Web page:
Tepper: "Fed Won't Taper For A Long Time", "Generally Speaking Market Will Go Up"

Tyler Durden's picture

Back on May 14, when the S&P was at 1651 or 50 points lower, and when David Tepper made his first book-talking, semi-annual CNBC appearance in which he "blessed the market and awaited the manufacturing renaissance", he made two points about the taper: it's bullish no matter what, namely its removal would mean the economy is improving (we now know it isn't thanks to the Fed and Q4 GDP estimates which are rapidly sliding to 2% or lower), while a taper staying put would mean the Fed would continue pumping stocks higher artificially indefinitely. Today, he did a repeat appearance, in which in addition to the usual market pumping rhetoric, everyone was most interested in how he would spin the recent stunner by the Fed which effectively made the taper a 2014 event. His take: "The Fed won't taper for a long time... So that's definitely sort of going to be a push-up to markets." Couldn't have said it better: but to paraphrase - Taper is bullish no matter what; No Taper is bullish-er.

Because once again, stripping all the rhetorical spin, Tepper once again admitted what even the Treasury has made clear: the stock market is nothing but a causal reflection of the Fed's linearly, and perpetually, growing balance sheet.

Tepper also preaches a 20x PE multiple as his fundamental guideline, which as everyone knows, Fed-induced multiple expansion in an environment in which neither revenues nor earnings are growing, is the only permissive factor for an ongoing market ramp. But why not 30x, or 40x or 50x? After all, since the Fed's balance sheet will hit $5 trillion at the end of December 2014, that implies roughly 2600 on the S&P, or a 26x multiple. Expect this talking point at the next Tepper appearance as he continues to guide his P&L multiples ever higher.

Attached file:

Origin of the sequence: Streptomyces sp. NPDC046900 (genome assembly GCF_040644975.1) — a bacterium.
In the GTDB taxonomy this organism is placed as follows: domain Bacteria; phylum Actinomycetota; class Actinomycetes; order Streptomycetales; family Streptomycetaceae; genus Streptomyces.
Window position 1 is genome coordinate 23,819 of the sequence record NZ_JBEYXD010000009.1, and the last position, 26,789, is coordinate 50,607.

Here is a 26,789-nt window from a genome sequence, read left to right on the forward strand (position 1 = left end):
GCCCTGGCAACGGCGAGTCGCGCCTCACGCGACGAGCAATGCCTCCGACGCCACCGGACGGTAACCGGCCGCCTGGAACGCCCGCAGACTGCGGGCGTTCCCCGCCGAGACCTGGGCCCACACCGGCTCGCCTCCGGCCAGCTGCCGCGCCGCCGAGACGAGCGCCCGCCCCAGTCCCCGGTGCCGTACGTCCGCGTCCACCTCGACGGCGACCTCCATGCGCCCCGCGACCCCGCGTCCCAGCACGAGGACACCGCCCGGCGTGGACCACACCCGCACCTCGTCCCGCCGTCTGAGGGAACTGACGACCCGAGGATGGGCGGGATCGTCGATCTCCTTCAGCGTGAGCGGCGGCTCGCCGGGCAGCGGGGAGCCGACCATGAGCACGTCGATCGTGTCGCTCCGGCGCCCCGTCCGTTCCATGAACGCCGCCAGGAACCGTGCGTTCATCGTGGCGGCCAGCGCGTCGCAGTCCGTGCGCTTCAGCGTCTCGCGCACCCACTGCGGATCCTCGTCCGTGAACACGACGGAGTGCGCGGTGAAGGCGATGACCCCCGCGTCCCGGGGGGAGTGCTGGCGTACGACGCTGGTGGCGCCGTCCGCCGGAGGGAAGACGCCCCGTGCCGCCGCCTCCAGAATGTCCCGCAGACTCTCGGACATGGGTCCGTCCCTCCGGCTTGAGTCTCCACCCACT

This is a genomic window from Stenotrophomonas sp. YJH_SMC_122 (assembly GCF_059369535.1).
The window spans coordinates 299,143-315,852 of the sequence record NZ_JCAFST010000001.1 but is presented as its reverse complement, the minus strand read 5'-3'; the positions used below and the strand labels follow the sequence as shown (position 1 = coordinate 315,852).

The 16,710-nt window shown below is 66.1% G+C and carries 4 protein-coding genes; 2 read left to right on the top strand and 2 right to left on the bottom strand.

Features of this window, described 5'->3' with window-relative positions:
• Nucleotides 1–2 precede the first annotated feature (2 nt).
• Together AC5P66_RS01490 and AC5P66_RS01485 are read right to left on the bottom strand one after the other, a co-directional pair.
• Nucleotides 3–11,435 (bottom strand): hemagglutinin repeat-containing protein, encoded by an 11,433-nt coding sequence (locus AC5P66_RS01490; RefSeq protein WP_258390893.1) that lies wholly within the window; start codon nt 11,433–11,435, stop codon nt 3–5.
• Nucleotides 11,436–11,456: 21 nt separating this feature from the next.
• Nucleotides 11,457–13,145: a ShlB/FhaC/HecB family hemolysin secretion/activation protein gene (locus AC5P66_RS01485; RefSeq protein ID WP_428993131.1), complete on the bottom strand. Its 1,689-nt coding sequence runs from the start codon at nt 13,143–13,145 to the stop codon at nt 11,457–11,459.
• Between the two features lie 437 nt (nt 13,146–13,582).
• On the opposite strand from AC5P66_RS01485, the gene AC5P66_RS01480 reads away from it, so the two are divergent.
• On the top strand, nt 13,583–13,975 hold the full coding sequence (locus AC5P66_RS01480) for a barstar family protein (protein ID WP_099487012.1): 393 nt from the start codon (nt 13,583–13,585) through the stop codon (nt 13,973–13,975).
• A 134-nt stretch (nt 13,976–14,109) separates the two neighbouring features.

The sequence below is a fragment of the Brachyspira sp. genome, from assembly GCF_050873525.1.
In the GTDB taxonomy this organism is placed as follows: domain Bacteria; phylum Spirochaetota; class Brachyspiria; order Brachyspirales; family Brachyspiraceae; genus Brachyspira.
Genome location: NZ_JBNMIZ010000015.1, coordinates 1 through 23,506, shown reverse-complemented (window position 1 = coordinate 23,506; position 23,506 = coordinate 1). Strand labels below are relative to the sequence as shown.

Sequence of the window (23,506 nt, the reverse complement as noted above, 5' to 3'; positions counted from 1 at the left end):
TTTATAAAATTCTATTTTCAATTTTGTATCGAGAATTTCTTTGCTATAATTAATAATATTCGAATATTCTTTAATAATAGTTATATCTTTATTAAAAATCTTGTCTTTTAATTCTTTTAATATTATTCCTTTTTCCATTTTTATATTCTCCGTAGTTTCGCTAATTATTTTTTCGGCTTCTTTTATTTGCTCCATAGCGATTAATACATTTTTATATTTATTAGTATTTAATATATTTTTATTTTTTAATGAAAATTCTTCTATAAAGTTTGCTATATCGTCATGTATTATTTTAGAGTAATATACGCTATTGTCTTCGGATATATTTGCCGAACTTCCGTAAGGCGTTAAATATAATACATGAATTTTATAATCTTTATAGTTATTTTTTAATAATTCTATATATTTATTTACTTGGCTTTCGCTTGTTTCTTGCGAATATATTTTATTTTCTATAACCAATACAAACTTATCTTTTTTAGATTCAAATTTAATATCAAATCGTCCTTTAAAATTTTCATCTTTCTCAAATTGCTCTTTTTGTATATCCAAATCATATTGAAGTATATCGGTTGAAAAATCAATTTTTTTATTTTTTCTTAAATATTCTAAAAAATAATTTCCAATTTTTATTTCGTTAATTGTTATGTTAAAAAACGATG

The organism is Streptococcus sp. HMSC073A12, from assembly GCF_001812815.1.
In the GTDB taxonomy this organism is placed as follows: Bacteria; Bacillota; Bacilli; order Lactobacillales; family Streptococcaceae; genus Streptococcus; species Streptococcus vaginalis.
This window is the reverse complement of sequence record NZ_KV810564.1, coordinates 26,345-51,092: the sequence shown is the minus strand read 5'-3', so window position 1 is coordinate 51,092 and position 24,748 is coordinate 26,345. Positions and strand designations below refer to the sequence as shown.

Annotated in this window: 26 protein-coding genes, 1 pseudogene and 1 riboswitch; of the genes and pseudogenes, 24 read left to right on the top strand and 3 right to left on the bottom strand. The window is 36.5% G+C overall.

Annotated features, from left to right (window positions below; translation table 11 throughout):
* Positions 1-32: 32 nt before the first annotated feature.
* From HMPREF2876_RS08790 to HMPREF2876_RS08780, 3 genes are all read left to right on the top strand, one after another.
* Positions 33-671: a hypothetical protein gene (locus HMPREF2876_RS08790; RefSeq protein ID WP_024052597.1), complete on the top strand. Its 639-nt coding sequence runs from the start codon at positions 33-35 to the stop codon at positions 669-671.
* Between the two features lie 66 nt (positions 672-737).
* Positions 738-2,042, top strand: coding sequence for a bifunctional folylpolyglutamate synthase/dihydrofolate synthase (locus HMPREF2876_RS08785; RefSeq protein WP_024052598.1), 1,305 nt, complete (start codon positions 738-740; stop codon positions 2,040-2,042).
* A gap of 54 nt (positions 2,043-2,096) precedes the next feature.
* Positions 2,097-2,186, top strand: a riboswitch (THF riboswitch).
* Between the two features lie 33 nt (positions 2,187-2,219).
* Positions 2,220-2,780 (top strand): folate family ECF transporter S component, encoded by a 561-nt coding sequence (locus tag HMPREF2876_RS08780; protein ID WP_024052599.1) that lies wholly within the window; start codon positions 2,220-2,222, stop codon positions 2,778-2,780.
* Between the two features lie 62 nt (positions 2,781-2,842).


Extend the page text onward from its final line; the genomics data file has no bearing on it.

So what is the consensus gospel of which Tepper has become the main spokesman? Why the same one that everyone else, by implication, is so well aware of: the removal of the US default threat. "It looks like they may have a relatively short-term deal, which is going to not create the kind of confidence you might quite like... If you get a big broader budget deal, that would be great and markets could fly." Because it would mean unlimited monetization by the Fed for the indefinite future. His plea to Congress: don't default, but not for us, do it for the average guy. Obviously ignore that people like Tepper would be wiped out. That's completely irrelevant.

It is deep thoughts like these that explain why Tepper is richer than you.